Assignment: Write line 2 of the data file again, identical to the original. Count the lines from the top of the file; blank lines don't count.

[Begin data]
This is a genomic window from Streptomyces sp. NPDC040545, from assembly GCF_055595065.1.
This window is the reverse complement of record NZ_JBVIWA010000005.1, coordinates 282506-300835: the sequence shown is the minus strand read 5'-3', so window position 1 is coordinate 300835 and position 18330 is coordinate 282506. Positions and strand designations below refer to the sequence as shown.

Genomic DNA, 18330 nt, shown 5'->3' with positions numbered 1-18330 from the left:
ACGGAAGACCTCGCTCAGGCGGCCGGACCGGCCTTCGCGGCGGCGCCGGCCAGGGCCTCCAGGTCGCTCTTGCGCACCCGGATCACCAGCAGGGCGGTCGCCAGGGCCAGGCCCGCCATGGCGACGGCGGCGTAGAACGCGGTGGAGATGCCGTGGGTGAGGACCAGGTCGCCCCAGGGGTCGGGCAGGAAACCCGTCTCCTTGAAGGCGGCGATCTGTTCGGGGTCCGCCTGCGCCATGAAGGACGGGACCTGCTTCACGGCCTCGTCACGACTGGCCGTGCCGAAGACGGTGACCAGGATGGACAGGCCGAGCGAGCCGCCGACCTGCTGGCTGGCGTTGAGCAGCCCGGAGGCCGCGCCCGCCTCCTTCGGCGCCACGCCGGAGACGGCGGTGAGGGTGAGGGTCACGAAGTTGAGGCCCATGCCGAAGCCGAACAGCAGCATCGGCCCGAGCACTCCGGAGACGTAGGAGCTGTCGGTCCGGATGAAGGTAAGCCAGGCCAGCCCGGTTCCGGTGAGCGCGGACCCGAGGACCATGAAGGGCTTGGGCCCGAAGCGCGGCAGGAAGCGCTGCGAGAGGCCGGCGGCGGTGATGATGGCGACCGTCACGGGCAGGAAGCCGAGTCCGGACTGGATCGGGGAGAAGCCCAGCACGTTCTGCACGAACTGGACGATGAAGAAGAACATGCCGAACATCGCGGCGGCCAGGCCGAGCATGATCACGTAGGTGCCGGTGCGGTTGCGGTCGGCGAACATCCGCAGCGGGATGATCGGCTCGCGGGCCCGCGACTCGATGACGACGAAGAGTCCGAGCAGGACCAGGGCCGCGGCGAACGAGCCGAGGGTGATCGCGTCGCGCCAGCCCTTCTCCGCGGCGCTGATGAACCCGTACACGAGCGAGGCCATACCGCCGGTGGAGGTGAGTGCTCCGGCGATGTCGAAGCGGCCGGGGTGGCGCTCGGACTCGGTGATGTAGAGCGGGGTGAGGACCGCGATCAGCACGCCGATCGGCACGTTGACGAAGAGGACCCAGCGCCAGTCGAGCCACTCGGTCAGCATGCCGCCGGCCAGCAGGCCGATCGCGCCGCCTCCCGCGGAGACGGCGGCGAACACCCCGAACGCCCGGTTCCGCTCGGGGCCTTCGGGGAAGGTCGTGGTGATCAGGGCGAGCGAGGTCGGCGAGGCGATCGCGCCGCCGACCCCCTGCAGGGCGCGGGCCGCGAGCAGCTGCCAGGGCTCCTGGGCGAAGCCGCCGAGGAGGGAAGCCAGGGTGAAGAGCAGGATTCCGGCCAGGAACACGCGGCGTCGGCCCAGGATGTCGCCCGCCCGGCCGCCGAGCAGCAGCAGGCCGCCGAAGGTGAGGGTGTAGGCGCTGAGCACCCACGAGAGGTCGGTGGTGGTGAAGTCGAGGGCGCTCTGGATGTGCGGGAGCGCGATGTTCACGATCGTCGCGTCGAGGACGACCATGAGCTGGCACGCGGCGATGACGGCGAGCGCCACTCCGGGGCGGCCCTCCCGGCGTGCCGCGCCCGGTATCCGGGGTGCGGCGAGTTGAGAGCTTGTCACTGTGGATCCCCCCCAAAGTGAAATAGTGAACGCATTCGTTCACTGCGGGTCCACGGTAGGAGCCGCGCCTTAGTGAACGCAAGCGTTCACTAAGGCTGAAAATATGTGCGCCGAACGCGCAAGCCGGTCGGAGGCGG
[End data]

This window is the reverse complement of record NZ_JBVIWA010000005.1, coordinates 282506-300835: the sequence shown is the minus strand read 5'-3', so window position 1 is coordinate 300835 and position 18330 is coordinate 282506. Positions and strand designations below refer to the sequence as shown.